- Video report by ITV News Political Correspondent Romilly Weeks
Jeremy Corbyn's bid for Number 10 has suffered a series of blows as two former Labour MPs urged voters to back Boris Johnson instead at the General Election.
Ian Austin said the Labour leader was "not fit to lead", and was joined by John Woodcock as they launched a campaign labelling Mr Corbyn a "disgrace to his party".
Mr Austin, who served as Gordon Brown's press secretary, said Jeremy Corbyn was "completely unfit" to become prime minister. He cited Labour's alleged lack of action in dealing with anti-semitism in the party as proof he was unfit to govern the country.
Mr Austin told ITV News: "It's the hardest decision I've ever had to make but I've got to tell people the truth, and the truth is only two people can be prime minister on December 13: Jeremy Corbyn or Boris Johnson.
"I think that Jeremy Corbyn is completely unfit to lead our country and that's why I think people... have got to vote for Boris Johnson and make sure Jeremy Corbyn gets nowhere near Downing Street."
He added: "This election is not a foregone conclusion. If Boris Johnson doesn't get an overall majority then I think Jeremy Corbyn will be in Number 10.
"I think that's too big a risk for the country. I don't want to see what these people have done to the Labour Party do what they did to the country. I think it would be a disaster."
Mr Austin said he would not stand for re-election in his Dudley North, which he has held since 2005, over fears it could take votes off the Conservative candidate and help Labour win the seat.
Mr Woodcock, who announced this week that he would not stand for re-election in Barrow and Furness, told ITV News: "I understand a lot of my friends who are still in the Labour Party are saying you can't say vote Tory and I've been bought up like that as well.
"Although this isn't the choice any of us would have wanted to make, it's the choice at the ballot box on December 12."
Mr Woodcock quit Labour with a scathing attack on Jeremy Corbyn's leadership last year.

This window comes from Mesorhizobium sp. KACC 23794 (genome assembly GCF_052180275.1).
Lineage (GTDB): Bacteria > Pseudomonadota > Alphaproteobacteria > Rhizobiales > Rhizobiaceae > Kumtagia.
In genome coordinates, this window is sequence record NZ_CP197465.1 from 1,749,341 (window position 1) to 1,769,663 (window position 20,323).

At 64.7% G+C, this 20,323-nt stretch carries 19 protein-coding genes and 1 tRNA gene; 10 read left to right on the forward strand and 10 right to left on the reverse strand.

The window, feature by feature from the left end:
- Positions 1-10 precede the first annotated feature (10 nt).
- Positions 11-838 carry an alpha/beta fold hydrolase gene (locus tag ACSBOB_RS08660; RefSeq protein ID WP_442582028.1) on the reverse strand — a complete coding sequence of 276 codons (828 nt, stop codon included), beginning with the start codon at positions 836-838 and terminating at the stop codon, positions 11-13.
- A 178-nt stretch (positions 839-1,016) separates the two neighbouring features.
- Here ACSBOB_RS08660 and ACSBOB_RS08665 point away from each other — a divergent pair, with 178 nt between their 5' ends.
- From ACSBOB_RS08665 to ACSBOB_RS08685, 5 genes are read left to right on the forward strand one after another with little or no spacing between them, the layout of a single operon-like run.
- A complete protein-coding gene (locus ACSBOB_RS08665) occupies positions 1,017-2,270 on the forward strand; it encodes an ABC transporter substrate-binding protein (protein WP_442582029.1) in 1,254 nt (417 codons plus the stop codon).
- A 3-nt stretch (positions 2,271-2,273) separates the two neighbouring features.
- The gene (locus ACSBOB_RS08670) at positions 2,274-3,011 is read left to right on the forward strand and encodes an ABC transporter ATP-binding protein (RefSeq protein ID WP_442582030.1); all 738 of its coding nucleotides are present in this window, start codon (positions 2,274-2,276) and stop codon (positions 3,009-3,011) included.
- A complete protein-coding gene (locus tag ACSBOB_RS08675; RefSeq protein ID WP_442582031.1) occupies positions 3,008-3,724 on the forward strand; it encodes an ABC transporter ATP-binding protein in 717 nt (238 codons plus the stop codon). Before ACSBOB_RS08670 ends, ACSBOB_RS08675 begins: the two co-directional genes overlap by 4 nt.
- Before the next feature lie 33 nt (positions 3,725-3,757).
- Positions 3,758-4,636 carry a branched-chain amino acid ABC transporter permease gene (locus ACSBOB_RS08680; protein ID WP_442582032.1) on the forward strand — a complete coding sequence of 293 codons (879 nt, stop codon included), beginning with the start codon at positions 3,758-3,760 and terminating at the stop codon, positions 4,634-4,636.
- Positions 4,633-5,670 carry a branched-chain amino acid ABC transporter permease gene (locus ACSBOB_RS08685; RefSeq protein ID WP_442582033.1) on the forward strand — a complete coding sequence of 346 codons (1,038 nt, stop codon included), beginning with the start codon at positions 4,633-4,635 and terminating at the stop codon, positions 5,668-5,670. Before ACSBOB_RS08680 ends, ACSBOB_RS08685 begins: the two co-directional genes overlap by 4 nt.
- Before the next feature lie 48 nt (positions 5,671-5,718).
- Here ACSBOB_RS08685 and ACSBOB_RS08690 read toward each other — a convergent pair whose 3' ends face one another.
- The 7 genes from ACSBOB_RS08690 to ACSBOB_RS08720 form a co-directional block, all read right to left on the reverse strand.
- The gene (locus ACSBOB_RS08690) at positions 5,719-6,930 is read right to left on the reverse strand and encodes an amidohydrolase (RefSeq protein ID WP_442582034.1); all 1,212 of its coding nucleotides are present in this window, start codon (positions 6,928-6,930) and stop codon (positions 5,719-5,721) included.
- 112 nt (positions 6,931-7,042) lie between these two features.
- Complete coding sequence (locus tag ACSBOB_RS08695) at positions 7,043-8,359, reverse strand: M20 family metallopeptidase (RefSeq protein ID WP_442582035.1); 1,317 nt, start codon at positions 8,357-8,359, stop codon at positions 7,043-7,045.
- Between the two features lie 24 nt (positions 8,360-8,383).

He had been sitting as an independent since having the Labour whip withdrawn in April 2018 pending investigation of an allegation, which he denies, of sexual harassment.
The former MPs' pleas came just hours after Labour's deputy leader Tom Watson announced he would also not seek re-election.
At a speech in Liverpool, shadow Chancellor John McDonnell claimed Mr Austin was "employed by the Tories", adding: "What else do you expect him to do in an election campaign where you're employed by the Tories, you speak on behalf of the Tories. That's what this was about this morning."
In an interview with ITV News Political Correspondent Romilly Weeks, John McDonnell hit back at Mr Austin's criticism of Labour's alleged lack of action in dealing with anti-semitism.
Mr Austin had cited Labour's alleged inability to root out anti-semitism as a reason for quitting the party in February, and reiterated the criticism again as he urged voters to back the Conservatives on December 12.
Mr McDonnell said: "Ian Austin is quite bitter and he's now been given a job by the Tories so I think his intervention is clearly a political intervention on behalf of the Tory Party.
"The stuff that he's coming out with isn't even worth seriously addressing."
Labour has also come under fire from the Jewish Chronicle on Wednesday, with the newspaper claiming the Labour Party has failed tackle anti-semitism amongst its members.
Mr McDonnell said: "We've introduced new disciplinary procedures, we've kicked people out."
He added: "It's been small and tiny numbers in our party but I say if there's one anti-Semite, it's not good enough, so I think we've got the effective procedures to take us forward."